Each day, thousands of people spend part or all of their work day behind the wheel. Whether your job requires you to drive all day or just occasionally, you're at greater risk of an accident. In the security of a workspace, there are rules and guidelines to prevent accidents. While driving, you are at the mercy of other drivers.
Most people know that workers' compensation will provide benefits for medical coverage if they are hurt on the job. Many people do not know that there could be additional compensation available if you are injured in an on-the-job car accident or an accident involving someone other than your employer.
Workers' comp covers accidents, whether they were caused by the employer or the employee, paying out medical benefits. If another driver contributed to the accident, you can also seek a claim against that driver. This is considered a third-party liability claim. It will be completely independent of your workers' comp claim and won't affect the outcome of that case.
Following an accident on the job:
Take pictures and carefully document every piece of evidence - You will need this evidence to show that the car accident was caused or contributed to by someone other than yourself, your employer or a coworker.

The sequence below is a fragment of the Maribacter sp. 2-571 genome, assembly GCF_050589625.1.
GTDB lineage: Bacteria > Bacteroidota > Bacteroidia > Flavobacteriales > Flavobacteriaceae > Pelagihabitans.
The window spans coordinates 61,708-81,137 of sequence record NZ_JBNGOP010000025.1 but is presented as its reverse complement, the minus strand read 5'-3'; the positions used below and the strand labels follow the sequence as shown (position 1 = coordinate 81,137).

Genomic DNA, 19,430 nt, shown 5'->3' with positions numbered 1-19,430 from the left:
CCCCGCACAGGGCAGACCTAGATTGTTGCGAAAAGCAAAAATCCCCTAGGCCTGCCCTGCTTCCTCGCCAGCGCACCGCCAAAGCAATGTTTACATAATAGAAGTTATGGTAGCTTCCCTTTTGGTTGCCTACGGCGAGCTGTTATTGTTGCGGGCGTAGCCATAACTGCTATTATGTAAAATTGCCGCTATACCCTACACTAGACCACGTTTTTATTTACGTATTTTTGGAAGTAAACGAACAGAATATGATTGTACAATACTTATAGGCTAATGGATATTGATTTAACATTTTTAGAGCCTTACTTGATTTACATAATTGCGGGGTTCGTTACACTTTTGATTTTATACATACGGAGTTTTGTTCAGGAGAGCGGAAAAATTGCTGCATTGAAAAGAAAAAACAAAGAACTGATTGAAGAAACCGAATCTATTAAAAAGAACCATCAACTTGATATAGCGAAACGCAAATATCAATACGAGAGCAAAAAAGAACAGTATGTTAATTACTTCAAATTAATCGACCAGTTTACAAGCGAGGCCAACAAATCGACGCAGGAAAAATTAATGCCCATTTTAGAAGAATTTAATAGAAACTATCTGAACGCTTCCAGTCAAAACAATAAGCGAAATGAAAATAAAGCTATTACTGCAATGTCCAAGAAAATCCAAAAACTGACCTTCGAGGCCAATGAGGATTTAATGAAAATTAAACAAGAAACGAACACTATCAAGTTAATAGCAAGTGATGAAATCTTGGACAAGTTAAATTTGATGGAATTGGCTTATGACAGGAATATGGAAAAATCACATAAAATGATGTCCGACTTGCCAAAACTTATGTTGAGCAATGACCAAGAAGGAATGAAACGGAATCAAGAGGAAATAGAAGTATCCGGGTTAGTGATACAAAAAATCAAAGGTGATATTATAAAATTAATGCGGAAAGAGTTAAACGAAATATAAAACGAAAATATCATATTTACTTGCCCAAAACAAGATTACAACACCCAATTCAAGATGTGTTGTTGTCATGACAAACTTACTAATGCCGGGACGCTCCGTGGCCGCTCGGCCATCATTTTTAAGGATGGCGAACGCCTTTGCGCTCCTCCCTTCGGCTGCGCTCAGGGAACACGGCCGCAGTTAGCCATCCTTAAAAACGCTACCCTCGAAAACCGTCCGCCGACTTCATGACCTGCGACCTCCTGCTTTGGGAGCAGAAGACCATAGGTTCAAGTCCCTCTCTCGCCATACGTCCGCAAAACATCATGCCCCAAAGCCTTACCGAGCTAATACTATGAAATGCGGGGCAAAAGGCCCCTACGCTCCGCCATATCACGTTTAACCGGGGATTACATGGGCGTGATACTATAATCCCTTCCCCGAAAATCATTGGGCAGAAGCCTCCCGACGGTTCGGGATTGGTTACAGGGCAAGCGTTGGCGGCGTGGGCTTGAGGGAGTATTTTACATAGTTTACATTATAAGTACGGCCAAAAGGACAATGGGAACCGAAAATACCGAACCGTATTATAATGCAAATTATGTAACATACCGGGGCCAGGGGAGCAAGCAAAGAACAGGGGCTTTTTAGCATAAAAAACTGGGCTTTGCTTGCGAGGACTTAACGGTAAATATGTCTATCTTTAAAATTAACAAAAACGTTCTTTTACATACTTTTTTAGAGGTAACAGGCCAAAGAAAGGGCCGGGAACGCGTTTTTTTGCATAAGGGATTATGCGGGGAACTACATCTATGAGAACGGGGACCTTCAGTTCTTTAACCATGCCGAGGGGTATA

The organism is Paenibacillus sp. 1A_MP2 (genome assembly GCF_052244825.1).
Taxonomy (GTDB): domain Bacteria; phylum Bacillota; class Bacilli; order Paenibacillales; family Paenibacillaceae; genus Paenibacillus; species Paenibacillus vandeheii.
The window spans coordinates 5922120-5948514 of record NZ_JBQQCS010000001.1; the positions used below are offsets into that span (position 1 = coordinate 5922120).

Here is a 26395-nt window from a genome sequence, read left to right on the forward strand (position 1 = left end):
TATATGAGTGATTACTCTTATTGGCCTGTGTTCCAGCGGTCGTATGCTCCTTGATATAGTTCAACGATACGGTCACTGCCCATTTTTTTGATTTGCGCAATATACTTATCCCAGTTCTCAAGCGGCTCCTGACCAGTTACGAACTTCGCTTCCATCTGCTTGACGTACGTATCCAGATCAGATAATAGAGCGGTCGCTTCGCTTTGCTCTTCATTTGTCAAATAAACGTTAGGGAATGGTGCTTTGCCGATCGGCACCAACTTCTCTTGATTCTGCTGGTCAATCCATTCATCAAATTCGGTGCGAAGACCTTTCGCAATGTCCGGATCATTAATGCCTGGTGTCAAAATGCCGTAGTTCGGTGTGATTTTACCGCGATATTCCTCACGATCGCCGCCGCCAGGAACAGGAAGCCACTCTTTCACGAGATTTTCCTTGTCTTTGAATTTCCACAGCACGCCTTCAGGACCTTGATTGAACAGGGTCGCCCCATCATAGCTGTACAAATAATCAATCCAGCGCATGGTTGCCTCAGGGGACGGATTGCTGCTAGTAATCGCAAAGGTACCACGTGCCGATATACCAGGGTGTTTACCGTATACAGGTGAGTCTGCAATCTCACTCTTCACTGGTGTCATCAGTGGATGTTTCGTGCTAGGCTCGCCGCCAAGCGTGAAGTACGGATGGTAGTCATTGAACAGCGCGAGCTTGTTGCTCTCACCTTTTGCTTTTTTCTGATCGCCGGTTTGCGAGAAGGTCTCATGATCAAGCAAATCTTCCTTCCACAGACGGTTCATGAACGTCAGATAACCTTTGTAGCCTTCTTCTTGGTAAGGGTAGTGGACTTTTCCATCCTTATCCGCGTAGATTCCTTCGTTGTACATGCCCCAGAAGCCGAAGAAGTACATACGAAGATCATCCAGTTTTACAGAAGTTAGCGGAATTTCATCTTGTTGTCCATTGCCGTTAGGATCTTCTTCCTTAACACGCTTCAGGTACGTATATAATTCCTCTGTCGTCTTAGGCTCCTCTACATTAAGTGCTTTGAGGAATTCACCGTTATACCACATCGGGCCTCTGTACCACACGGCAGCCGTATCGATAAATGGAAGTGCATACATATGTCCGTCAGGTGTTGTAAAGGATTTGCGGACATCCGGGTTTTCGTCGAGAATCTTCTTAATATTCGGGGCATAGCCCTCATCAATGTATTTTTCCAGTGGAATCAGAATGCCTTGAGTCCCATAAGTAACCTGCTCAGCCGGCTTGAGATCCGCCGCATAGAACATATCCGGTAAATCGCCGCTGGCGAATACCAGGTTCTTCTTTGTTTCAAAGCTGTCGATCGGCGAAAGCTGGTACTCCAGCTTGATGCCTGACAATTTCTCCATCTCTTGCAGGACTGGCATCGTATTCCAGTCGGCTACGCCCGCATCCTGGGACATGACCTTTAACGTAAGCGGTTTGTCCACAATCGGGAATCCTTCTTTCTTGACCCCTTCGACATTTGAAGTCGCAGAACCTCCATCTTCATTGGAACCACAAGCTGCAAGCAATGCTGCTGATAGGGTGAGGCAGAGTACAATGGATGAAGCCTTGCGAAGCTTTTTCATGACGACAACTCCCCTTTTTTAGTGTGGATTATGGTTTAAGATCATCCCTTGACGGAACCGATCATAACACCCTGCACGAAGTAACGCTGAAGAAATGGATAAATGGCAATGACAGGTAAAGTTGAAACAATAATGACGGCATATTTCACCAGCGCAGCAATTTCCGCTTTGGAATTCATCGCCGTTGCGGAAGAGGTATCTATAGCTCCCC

Get the driver's contact information and that of any witnesses - Just as in any car accident, make sure you can contact those involved and those who can describe exactly how it unfolded.
Make your employer aware of the other driver - Be transparent with your employer about how the accident occurred and the role the responsible driver played. This will help later on if there are issues between workers' comp and your personal injury claim.
It is important, however, that you work with a lawyer who understands the nuances of seeking benefits from complex car accidents. There are ways you can efficiently resolve both claims, but it takes legal understanding to know how to accomplish this without interference.